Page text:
Labor Minister Andreas Loverdos was rushed to a Veria hospital on Easter Sunday just before 23:00, after complaining of abdominal pain.
With the CT-scan machine out of order since Holy Thursday when the lamp went out — and no spare on hand, prompting an order to be placed abroad — he was sent to a hospital in Naoussa for examination and back again to Veria, after which a doctor decided at 3:30 to have Loverdos go by ambulance to the Νοσηλευτικό Ίδρυμα Μετοχικού Ταμείου Στρατού (NIMTS) in Athens. His diagnosis is stomach inflammation acute appendicitis, and doctors say his condition has steadily improved.
Everyday people were not so fortunate.
Elsewhere in Greece, a 35-year-old died at the Mytilini Hospital after a car accident because, although there was a working CT scanner, no doctors were on duty to read results. One doctor had permission to leave for Easter; the other threatened to resign and took unauthorized leave in spite of his vacation request being denied.
This is not the first time CT scanners have made news in Greece. Last fall, two machines at the Ippokrateio Hospital in Thessaloniki broke down after more than 20 years of use; stroke patients and road-accident victims had to be transferred to Genimmatas Hospital in Athens. In March 2009, €2.5 million in CT machines arrived in the AHEPA Radiotherapy Oncology Unit but sat unused because of red tape, and have since been transferred to private hospitals. The latter may have been overshadowed by a 53-year-old man dying in an ambulance when a Thessaloniki hospital ran out of oxygen.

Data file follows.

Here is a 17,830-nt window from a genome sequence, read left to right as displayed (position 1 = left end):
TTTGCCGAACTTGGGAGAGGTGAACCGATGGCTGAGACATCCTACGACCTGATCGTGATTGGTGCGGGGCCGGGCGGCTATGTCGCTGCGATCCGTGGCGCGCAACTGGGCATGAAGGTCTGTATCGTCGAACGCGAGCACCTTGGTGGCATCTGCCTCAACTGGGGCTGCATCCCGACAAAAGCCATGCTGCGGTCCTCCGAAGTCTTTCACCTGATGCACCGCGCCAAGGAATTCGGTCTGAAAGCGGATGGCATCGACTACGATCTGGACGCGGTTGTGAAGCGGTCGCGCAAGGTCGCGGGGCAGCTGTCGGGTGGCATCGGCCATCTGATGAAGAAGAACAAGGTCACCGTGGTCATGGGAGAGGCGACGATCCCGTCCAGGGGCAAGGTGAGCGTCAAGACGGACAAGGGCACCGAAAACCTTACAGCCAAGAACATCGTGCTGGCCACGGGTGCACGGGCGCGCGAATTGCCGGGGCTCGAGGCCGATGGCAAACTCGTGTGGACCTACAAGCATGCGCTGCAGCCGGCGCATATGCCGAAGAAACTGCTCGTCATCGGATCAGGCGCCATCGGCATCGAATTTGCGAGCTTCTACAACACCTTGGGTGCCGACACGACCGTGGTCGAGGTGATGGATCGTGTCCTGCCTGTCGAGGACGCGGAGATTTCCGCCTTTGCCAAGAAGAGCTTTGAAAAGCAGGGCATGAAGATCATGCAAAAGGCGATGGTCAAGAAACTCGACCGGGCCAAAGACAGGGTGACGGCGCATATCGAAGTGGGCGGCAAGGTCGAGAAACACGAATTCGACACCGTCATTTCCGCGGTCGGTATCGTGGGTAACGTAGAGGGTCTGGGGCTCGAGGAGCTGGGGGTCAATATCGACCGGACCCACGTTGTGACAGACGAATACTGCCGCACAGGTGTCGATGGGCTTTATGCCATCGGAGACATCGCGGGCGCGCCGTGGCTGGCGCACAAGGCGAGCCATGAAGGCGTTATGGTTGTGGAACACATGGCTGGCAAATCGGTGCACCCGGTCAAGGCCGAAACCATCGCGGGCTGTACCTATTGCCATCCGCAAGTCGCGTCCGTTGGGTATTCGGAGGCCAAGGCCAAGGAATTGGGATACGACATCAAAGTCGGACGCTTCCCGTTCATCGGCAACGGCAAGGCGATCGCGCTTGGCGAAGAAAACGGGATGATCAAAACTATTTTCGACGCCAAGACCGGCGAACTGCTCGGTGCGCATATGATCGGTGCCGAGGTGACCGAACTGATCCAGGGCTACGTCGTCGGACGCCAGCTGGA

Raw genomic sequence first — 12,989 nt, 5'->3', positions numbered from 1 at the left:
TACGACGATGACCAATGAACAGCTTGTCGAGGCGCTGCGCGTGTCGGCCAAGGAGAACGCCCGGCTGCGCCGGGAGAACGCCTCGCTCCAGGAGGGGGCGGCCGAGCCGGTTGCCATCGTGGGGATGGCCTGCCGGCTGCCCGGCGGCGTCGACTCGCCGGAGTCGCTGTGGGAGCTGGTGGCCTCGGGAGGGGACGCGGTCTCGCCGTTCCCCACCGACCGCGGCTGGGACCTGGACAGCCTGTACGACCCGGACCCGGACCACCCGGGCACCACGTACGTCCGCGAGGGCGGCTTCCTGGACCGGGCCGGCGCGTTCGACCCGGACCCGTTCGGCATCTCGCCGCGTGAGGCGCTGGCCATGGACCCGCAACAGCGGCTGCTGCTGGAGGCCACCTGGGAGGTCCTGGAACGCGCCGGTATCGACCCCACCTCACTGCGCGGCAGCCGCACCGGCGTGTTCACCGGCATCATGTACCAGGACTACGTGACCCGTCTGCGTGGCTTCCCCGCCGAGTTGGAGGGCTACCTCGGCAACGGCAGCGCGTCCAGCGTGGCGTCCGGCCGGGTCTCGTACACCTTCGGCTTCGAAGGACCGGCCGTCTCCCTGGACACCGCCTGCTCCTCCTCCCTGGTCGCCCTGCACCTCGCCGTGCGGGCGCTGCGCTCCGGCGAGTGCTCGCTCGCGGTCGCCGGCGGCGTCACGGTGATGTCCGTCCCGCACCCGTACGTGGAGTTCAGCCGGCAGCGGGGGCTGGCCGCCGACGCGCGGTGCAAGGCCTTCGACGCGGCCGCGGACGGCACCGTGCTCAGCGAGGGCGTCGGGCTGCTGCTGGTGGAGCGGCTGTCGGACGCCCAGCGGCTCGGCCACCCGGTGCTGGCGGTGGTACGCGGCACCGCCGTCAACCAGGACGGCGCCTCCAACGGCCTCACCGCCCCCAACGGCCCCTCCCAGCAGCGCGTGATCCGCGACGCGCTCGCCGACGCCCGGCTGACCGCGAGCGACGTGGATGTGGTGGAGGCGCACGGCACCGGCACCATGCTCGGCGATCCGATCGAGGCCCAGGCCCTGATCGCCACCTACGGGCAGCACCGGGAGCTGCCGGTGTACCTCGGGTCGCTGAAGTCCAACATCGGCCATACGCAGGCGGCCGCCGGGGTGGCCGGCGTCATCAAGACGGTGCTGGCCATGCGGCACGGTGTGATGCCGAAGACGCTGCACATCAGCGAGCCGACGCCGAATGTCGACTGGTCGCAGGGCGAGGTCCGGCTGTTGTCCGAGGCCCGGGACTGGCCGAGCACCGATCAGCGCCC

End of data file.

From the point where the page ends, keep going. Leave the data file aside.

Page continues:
Nearly four of 10 CT-scan machines in the public health system in Greece are more than 10 years old, prone to technical problems and of questionable maintenance. The Kathimerini quotes a source, saying repairs are delayed because “a state committee for health procurements lacks the staff to approve expenditure.” The Ag. Dimitrios Hospital in Thessaloniki waited three years before its request to purchase or lease a new machine was approved.
Meanwhile, scanners in Polygyros, Kozani, Florina and Ptolemaida only operate part-time and never on weekends or holidays due to lack of trained staff.
The Federation of Greek Hospital Doctors’ Unions says 70 percent of CT scanners in operation in Greece are in private hospitals. I question this figure based on a 2007 experience detailed in “Heart-to-heart encounter with a private hospital in Greece.”
In the News
“Greek state hospital CT scan machines obsolete” — Kathimerini
“Ο αξονικός…Γολγοθάς μας” — Eleftherotypia
“Θύμα του…ΕΣΥ ο Λοβέρδος!” — Ta Nea
“Impact of medical shortages being felt” — Kathimerini
“ΕΣΥ φωνάζεις, αλλά ποιος ακούει;” — Eletherotypia
“Τομογράφος υπήρχε αλλά όχι…γιατροί” — Eleftherotypia
“Loverdos improving” — Eleftherotypia
Image from virtualhealthcenter.org